Tuesday, 12 September 2017


Alan Moore & Jim Baikie Skizz (1994)
I drifted away from 2000AD at some point after Alien Cultures, the second Skizz story, and before The Gunlords of Omega Ceti, the final part of the saga, if we're calling it a saga. I'd actually forgotten Alien Cultures had happened, but never mind.

Skizz was born from the English comics tradition of vaguely copying whatever was popular with the kids at the time, the tradition which filed the serial numbers from Jaws, Rollerball, and the Six Million Dollar Man to bring us Hook Jaw, Death Game 1999, and M.A.C.H. 1. Skizz was therefore Spielberg's ET in Birmingham with a hint of Boys from the Blackstuff; except it ended up as so much more, and certainly a thing in its own right, at least for the duration of that first black and white story written by Alan Moore.

Skizz is very much a children's story from a children's comic, but has stood the test of time and my transformation into a fat old man sat at the computer in just his underpants, because Moore kept in mind who he was writing for without talking down to them; and it remains a joy to read even three decades later in a different country. The story is simple enough - genial alien stranded on Earth becomes pals with some kids and is menaced by authority figures. I'd say it's your traditional Children's Film Foundation narrative except I'm not sure I actually ever saw any of their efforts outside of the occasional clip on Screen Test, but that's how it reads, and is as such a familiar form in the history of British comics. It's the working classes pitted against elitist or otherwise authoritarian figures, as were more or less everyone from Alf Tupper to the Bash Street Kids.

Moore's Skizz was perfect, and probably should have been left alone, but it wasn't. The further adventures were written by Jim Baikie, artist on all three, and a genuinely wonderful artist. As a writer, he was better than might be expected. The dialogue, the pace, and the big ideas of the later tales are wonderful, taking Skizz to weird new places and commendably avoiding a simple repeat of what Moore had written; and I seem to recall it working as weekly episodes of five or so pages, but read in one sitting, the problem becomes apparent. The problem is that once you get past Skizz in quarantine for having eaten a yoghurt, time-travelling alien Teddy boys and the rest, there isn't actually much of a story holding any of the big ideas together, and what there is suggests composition by committee in a pub about thirty minutes before closing time with notes scribbled on the back of a fag packet, everyone pissing themselves with laughter as each new ludicrous suggestion is belched forth, ending with everyone stumbling home, giggling, and vowing that no fucking fucker's gunna mess about with this afuckinmazing thing which has been born upon this drunken evening. This, for me, was the problem with a lot of the stuff which got published in 2000AD around the time of Armoured Gideon and Hewligan's bloody awful Haircut. The mag had forgotten who was reading, or maybe it just couldn't tell any more. Even Judge Dredd shows up in an episode of The Gunlords of Omega Ceti, reading very much like Jim had either run out of big ideas or was past caring; which is a massive shame because, as I say, the art is gorgeous throughout.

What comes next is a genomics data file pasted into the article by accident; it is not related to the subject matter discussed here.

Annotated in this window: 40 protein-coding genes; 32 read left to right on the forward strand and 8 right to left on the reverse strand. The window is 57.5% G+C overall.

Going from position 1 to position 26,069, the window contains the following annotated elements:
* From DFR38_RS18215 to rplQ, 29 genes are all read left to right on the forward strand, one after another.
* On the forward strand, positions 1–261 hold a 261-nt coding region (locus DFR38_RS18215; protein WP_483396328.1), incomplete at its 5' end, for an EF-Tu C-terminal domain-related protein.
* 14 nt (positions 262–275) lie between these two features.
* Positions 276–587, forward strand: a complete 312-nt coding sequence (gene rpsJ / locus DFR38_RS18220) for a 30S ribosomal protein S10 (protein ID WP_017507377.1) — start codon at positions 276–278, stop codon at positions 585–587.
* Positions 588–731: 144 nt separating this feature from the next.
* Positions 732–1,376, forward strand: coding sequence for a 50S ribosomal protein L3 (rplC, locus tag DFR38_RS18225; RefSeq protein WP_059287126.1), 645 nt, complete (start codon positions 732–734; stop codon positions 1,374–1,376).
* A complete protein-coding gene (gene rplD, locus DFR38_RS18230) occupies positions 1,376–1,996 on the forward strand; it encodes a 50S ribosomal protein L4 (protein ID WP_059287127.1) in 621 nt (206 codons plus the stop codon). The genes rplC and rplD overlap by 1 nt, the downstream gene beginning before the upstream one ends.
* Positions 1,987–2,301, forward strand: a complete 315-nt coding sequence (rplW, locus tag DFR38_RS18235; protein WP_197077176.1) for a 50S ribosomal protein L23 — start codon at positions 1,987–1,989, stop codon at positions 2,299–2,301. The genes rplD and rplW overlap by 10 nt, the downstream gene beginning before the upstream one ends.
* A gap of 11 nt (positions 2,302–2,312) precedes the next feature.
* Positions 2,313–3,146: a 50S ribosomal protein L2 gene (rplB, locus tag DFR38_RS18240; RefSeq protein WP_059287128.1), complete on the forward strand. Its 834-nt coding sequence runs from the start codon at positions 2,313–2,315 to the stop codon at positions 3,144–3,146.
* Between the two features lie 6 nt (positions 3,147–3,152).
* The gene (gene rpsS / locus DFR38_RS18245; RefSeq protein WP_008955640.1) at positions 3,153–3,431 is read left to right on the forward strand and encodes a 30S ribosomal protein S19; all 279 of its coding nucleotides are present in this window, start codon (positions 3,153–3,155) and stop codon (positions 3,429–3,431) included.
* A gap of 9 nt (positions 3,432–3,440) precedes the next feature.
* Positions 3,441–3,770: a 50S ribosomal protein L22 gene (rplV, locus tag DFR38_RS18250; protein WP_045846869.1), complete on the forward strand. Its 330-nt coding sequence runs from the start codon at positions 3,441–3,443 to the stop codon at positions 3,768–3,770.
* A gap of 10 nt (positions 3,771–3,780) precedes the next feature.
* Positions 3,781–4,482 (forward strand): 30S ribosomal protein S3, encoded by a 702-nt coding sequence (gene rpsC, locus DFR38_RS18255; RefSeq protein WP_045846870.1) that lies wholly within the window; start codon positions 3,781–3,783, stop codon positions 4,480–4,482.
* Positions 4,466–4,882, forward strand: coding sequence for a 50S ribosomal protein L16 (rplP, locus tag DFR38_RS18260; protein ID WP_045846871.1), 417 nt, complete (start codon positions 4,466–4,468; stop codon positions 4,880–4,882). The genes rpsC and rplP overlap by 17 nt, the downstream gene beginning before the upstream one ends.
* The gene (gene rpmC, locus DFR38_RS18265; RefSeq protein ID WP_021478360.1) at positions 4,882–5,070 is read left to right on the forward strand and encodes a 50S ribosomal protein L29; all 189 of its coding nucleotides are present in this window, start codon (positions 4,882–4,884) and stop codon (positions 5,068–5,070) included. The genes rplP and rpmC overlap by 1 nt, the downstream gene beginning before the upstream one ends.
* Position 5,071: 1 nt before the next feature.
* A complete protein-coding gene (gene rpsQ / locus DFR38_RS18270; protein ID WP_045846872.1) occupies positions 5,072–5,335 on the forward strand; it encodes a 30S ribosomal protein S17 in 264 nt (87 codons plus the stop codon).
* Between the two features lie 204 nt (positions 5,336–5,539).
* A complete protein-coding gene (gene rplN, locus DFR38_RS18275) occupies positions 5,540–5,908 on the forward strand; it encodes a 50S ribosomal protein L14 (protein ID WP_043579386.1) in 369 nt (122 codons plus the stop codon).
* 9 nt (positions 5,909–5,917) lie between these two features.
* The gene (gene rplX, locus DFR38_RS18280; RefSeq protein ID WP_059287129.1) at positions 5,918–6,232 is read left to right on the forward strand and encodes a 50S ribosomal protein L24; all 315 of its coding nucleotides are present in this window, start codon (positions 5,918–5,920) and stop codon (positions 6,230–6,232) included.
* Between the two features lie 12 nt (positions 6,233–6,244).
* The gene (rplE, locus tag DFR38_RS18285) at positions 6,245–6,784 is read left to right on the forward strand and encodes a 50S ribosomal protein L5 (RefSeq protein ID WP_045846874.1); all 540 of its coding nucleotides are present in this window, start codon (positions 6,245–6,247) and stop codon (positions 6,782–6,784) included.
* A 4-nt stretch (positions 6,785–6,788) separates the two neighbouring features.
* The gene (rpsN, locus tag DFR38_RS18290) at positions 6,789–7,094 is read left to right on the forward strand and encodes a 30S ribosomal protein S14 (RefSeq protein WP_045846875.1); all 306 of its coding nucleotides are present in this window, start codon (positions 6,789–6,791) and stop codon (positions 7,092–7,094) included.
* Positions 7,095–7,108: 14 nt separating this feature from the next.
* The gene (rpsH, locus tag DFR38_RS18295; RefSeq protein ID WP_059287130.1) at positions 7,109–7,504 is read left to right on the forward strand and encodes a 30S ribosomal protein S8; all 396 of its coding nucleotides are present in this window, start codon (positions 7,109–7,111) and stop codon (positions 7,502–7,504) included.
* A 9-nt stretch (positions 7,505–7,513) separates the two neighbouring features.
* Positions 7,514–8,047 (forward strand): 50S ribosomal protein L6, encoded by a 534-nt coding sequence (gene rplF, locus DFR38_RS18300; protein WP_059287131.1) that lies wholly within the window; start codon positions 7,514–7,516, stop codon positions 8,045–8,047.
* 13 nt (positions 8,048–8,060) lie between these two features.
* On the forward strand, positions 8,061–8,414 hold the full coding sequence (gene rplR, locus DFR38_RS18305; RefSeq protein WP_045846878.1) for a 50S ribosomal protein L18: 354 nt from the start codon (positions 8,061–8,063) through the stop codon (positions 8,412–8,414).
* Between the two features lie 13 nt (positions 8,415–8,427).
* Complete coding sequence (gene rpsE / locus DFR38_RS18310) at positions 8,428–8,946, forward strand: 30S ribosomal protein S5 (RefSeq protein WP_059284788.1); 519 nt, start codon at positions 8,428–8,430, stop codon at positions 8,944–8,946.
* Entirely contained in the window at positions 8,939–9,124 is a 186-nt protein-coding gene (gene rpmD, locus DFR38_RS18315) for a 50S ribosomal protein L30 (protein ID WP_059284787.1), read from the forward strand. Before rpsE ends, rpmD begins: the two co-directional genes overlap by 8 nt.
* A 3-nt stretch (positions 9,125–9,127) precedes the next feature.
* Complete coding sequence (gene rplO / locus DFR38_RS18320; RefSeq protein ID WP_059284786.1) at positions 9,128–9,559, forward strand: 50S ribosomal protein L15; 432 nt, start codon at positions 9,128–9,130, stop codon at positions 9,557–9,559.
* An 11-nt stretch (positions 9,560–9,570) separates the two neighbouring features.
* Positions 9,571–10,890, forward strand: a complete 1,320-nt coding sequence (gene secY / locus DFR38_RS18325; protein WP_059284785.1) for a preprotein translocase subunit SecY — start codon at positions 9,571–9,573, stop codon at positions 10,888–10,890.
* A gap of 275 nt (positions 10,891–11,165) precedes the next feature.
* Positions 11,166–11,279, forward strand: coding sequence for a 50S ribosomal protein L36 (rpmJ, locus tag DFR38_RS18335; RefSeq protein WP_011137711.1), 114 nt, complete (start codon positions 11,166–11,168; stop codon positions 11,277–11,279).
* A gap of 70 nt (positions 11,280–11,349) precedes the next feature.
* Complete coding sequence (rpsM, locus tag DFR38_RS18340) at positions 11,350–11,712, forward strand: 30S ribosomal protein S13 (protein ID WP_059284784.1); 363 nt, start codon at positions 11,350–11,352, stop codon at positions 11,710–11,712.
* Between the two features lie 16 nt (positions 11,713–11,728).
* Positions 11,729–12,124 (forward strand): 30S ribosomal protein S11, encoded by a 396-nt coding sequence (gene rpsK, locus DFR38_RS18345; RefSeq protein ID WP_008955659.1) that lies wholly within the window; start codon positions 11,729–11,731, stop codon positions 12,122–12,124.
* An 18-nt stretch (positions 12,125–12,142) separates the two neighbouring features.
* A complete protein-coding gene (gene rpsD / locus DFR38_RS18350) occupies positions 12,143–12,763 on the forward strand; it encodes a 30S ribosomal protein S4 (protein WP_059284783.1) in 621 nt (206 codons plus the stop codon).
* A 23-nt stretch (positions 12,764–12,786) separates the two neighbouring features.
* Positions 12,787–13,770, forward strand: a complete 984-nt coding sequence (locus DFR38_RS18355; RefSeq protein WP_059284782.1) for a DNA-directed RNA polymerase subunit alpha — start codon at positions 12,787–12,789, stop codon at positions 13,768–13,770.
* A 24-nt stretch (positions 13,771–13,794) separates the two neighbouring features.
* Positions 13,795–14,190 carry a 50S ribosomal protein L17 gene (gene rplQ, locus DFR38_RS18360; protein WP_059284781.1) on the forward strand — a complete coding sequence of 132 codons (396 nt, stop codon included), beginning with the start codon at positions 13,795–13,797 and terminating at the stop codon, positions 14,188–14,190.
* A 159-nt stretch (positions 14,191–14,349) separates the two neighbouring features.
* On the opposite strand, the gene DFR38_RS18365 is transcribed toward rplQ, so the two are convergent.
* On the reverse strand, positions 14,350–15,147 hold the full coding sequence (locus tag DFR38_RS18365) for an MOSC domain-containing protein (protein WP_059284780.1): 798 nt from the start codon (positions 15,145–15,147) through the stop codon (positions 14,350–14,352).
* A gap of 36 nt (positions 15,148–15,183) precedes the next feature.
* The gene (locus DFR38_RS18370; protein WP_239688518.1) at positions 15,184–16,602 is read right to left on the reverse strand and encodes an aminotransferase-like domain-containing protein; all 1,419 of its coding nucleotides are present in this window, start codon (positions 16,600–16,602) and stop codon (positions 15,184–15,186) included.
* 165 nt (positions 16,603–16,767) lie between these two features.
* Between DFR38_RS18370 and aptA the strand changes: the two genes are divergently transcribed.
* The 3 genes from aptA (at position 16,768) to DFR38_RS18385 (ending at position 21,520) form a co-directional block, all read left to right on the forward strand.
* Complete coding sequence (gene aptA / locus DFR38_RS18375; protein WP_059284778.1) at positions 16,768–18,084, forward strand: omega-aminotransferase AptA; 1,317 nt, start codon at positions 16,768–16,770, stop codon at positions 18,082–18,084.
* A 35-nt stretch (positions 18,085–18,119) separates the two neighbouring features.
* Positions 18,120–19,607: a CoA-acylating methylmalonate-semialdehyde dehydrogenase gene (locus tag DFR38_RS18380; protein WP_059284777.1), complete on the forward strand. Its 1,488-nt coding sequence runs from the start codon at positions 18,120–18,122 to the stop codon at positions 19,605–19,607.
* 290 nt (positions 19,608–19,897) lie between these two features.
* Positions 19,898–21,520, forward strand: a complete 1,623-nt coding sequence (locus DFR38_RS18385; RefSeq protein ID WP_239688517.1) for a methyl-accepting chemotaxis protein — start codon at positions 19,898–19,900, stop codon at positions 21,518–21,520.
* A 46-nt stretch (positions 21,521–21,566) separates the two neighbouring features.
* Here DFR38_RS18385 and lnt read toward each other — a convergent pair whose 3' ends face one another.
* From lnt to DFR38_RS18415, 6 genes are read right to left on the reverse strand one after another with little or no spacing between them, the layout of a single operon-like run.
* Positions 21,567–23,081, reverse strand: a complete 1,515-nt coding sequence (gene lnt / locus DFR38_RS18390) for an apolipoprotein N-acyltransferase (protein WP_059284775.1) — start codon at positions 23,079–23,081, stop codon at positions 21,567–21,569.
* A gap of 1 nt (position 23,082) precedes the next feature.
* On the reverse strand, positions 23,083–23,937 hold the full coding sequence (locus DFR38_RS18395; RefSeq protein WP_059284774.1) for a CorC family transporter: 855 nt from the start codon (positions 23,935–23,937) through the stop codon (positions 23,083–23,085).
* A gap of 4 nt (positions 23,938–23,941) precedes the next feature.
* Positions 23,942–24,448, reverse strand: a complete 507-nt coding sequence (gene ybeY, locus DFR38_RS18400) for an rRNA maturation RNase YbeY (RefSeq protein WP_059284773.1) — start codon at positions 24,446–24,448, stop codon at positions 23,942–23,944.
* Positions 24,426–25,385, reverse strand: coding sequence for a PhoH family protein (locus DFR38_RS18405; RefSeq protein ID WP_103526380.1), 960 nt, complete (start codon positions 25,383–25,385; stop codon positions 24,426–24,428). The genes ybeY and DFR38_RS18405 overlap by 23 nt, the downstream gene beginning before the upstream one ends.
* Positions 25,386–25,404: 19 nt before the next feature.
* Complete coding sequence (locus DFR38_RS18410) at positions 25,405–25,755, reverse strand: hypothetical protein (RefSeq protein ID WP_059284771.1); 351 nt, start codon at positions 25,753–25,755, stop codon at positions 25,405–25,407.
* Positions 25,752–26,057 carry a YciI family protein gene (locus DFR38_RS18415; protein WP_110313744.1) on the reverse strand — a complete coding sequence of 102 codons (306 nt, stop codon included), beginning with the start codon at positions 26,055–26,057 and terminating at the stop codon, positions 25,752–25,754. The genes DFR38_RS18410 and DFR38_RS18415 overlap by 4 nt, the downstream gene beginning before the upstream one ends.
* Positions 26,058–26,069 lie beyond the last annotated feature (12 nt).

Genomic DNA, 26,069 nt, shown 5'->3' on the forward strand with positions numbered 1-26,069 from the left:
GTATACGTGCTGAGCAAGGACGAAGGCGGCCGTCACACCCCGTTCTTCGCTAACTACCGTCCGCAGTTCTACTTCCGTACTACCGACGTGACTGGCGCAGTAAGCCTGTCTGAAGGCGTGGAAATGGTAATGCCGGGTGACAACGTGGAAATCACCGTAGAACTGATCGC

So the collection looks fantastic, but two thirds are a bit of a dog's dinner up close, trying too hard and forgetting what they was looking for in the first place on a Steven Moffat scale of corpulent indulgence. Most frustrating of all is that it almost worked, and maybe would have done had they just roped in Jamie Delano or someone to talk Jim down from those high ledges.

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